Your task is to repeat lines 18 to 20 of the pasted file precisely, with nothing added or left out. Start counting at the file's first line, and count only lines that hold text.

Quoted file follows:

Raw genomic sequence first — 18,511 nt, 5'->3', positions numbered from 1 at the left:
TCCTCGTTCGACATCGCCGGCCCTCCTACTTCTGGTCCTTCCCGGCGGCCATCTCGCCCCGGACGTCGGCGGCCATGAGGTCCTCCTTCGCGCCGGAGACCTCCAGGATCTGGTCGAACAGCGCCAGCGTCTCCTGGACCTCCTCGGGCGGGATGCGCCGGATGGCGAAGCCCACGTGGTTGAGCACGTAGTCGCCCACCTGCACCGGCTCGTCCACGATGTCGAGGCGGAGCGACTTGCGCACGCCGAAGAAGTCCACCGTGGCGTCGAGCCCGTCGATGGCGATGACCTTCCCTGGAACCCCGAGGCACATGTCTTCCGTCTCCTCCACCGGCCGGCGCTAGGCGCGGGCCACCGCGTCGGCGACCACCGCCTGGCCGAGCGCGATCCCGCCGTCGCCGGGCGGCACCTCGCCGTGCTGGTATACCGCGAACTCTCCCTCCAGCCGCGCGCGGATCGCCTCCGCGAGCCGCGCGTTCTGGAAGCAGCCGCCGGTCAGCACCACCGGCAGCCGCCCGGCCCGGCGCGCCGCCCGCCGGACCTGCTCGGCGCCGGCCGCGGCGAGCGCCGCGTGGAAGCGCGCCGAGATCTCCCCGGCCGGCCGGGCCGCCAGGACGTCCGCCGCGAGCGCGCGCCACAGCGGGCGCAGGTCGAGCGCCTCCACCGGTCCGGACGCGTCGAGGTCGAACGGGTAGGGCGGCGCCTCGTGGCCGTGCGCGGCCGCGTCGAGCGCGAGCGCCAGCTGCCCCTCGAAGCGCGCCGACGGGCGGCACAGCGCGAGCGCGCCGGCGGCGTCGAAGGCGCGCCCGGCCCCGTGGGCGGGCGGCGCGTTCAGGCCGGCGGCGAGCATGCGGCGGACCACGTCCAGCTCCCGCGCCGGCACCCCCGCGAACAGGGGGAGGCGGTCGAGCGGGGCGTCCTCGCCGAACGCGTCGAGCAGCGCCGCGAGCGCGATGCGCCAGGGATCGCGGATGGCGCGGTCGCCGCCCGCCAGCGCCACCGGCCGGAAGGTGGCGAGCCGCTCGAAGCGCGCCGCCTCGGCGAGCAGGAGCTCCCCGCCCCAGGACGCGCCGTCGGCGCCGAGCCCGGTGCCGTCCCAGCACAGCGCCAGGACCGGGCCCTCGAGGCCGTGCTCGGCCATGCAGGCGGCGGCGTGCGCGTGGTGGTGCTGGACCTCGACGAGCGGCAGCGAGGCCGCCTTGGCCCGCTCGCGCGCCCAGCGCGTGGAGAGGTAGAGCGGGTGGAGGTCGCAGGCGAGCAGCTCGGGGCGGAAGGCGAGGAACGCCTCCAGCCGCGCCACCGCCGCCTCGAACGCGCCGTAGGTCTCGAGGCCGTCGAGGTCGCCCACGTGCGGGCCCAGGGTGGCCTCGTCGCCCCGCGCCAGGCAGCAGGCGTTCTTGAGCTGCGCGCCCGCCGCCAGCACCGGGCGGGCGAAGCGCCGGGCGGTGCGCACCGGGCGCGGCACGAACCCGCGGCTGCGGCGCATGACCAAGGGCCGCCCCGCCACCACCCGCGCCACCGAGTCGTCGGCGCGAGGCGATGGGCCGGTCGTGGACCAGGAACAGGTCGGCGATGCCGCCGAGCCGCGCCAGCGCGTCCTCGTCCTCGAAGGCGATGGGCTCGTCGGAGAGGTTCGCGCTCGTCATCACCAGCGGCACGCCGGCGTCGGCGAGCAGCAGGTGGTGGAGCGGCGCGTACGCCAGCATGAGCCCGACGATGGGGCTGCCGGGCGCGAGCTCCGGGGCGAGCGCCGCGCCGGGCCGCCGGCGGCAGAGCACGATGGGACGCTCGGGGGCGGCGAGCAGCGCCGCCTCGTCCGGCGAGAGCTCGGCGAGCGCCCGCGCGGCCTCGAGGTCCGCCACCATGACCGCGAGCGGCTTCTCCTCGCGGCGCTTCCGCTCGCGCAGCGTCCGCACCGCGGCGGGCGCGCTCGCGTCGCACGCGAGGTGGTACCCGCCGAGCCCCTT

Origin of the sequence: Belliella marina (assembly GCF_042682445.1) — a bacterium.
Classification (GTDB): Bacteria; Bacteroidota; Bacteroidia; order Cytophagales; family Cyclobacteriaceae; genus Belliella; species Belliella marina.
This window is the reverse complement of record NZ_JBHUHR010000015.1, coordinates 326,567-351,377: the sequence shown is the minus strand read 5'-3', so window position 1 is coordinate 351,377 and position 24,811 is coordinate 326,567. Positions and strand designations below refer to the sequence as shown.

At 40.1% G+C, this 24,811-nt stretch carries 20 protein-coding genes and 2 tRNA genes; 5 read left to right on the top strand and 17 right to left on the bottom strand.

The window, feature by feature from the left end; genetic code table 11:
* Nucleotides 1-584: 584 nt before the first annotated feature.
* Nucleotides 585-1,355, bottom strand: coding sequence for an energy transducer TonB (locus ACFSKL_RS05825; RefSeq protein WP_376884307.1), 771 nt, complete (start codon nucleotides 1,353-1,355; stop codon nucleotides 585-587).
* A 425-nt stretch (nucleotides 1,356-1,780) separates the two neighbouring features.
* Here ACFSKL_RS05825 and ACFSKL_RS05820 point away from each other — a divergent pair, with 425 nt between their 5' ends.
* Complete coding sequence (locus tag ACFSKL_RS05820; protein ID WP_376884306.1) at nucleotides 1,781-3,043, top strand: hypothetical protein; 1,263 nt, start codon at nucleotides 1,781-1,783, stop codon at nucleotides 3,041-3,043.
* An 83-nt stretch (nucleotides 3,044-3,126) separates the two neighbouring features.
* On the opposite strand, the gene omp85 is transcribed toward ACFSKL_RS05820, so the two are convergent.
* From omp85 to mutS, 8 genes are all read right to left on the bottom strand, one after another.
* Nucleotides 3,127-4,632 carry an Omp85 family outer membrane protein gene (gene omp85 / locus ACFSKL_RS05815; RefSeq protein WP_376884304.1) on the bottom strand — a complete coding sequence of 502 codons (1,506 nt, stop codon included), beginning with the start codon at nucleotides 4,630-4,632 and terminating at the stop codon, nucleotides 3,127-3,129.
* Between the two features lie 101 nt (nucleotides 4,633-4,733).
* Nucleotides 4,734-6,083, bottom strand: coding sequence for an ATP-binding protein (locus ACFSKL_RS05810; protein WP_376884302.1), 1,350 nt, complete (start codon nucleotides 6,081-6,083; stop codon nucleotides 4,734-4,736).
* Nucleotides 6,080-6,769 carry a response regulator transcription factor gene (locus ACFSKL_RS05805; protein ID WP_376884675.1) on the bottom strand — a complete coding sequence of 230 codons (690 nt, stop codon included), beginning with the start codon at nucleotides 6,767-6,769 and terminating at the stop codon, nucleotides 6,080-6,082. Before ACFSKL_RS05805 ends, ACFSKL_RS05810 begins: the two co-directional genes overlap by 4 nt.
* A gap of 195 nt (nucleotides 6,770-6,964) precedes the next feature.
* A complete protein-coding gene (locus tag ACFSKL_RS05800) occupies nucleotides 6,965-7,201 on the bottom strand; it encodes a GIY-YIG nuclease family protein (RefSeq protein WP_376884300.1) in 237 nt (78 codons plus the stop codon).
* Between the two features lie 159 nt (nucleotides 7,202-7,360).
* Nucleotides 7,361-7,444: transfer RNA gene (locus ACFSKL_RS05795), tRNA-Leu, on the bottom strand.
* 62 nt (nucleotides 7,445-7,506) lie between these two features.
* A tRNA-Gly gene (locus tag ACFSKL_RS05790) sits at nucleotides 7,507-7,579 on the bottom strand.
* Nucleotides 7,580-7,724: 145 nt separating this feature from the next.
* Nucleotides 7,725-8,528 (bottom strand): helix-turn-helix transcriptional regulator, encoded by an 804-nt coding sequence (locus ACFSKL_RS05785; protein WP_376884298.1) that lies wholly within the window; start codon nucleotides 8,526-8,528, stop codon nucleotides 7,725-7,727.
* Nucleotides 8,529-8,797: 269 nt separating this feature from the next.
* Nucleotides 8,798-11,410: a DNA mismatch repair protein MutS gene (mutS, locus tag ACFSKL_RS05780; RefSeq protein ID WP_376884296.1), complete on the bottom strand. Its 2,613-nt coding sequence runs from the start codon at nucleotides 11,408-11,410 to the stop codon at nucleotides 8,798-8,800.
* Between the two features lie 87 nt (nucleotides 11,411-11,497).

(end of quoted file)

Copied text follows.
* Nucleotides 4,734-6,083, bottom strand: coding sequence for an ATP-binding protein (locus ACFSKL_RS05810; protein WP_376884302.1), 1,350 nt, complete (start codon nucleotides 6,081-6,083; stop codon nucleotides 4,734-4,736).
* Nucleotides 6,080-6,769 carry a response regulator transcription factor gene (locus ACFSKL_RS05805; protein ID WP_376884675.1) on the bottom strand — a complete coding sequence of 230 codons (690 nt, stop codon included), beginning with the start codon at nucleotides 6,767-6,769 and terminating at the stop codon, nucleotides 6,080-6,082. Before ACFSKL_RS05805 ends, ACFSKL_RS05810 begins: the two co-directional genes overlap by 4 nt.
* A gap of 195 nt (nucleotides 6,770-6,964) precedes the next feature.